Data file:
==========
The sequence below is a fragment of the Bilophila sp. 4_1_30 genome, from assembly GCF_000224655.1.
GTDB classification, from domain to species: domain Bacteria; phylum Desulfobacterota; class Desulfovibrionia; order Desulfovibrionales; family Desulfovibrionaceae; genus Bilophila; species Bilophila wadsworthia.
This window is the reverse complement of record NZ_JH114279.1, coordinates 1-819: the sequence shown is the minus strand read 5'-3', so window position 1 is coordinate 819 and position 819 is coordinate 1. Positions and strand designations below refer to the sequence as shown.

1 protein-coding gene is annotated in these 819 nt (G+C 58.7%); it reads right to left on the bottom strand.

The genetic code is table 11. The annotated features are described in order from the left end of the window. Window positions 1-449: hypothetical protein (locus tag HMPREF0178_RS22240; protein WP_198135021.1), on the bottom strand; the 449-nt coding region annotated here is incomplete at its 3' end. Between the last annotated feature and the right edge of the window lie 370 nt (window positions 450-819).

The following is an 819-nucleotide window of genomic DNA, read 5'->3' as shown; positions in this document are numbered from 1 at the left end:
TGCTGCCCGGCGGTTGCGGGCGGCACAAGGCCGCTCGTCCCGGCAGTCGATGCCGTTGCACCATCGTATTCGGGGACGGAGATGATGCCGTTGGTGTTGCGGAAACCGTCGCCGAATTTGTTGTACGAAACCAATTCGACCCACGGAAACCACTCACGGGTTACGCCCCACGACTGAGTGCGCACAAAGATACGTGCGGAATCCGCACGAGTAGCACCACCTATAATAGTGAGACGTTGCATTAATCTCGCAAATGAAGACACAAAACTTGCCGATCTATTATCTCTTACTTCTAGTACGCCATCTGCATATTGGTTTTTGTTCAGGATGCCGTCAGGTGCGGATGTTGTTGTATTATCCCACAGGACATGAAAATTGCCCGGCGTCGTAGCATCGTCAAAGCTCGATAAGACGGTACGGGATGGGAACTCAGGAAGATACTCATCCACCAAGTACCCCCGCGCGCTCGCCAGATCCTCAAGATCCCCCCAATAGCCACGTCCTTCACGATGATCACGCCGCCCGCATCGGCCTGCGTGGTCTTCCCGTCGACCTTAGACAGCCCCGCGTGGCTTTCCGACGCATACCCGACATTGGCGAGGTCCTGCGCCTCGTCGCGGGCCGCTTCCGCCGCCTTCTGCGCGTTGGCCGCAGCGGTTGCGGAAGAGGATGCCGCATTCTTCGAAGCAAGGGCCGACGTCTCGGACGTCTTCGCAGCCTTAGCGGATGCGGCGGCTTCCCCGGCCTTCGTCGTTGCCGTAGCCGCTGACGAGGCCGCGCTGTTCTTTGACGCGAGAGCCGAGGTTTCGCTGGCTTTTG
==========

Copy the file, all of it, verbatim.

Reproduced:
The sequence below is a fragment of the Bilophila sp. 4_1_30 genome, from assembly GCF_000224655.1.
GTDB classification, from domain to species: domain Bacteria; phylum Desulfobacterota; class Desulfovibrionia; order Desulfovibrionales; family Desulfovibrionaceae; genus Bilophila; species Bilophila wadsworthia.
This window is the reverse complement of record NZ_JH114279.1, coordinates 1-819: the sequence shown is the minus strand read 5'-3', so window position 1 is coordinate 819 and position 819 is coordinate 1. Positions and strand designations below refer to the sequence as shown.

1 protein-coding gene is annotated in these 819 nt (G+C 58.7%); it reads right to left on the bottom strand.

The genetic code is table 11. The annotated features are described in order from the left end of the window. Window positions 1-449: hypothetical protein (locus tag HMPREF0178_RS22240; protein WP_198135021.1), on the bottom strand; the 449-nt coding region annotated here is incomplete at its 3' end. Between the last annotated feature and the right edge of the window lie 370 nt (window positions 450-819).

The following is an 819-nucleotide window of genomic DNA, read 5'->3' as shown; positions in this document are numbered from 1 at the left end:
TGCTGCCCGGCGGTTGCGGGCGGCACAAGGCCGCTCGTCCCGGCAGTCGATGCCGTTGCACCATCGTATTCGGGGACGGAGATGATGCCGTTGGTGTTGCGGAAACCGTCGCCGAATTTGTTGTACGAAACCAATTCGACCCACGGAAACCACTCACGGGTTACGCCCCACGACTGAGTGCGCACAAAGATACGTGCGGAATCCGCACGAGTAGCACCACCTATAATAGTGAGACGTTGCATTAATCTCGCAAATGAAGACACAAAACTTGCCGATCTATTATCTCTTACTTCTAGTACGCCATCTGCATATTGGTTTTTGTTCAGGATGCCGTCAGGTGCGGATGTTGTTGTATTATCCCACAGGACATGAAAATTGCCCGGCGTCGTAGCATCGTCAAAGCTCGATAAGACGGTACGGGATGGGAACTCAGGAAGATACTCATCCACCAAGTACCCCCGCGCGCTCGCCAGATCCTCAAGATCCCCCCAATAGCCACGTCCTTCACGATGATCACGCCGCCCGCATCGGCCTGCGTGGTCTTCCCGTCGACCTTAGACAGCCCCGCGTGGCTTTCCGACGCATACCCGACATTGGCGAGGTCCTGCGCCTCGTCGCGGGCCGCTTCCGCCGCCTTCTGCGCGTTGGCCGCAGCGGTTGCGGAAGAGGATGCCGCATTCTTCGAAGCAAGGGCCGACGTCTCGGACGTCTTCGCAGCCTTAGCGGATGCGGCGGCTTCCCCGGCCTTCGTCGTTGCCGTAGCCGCTGACGAGGCCGCGCTGTTCTTTGACGCGAGAGCCGAGGTTTCGCTGGCTTTTG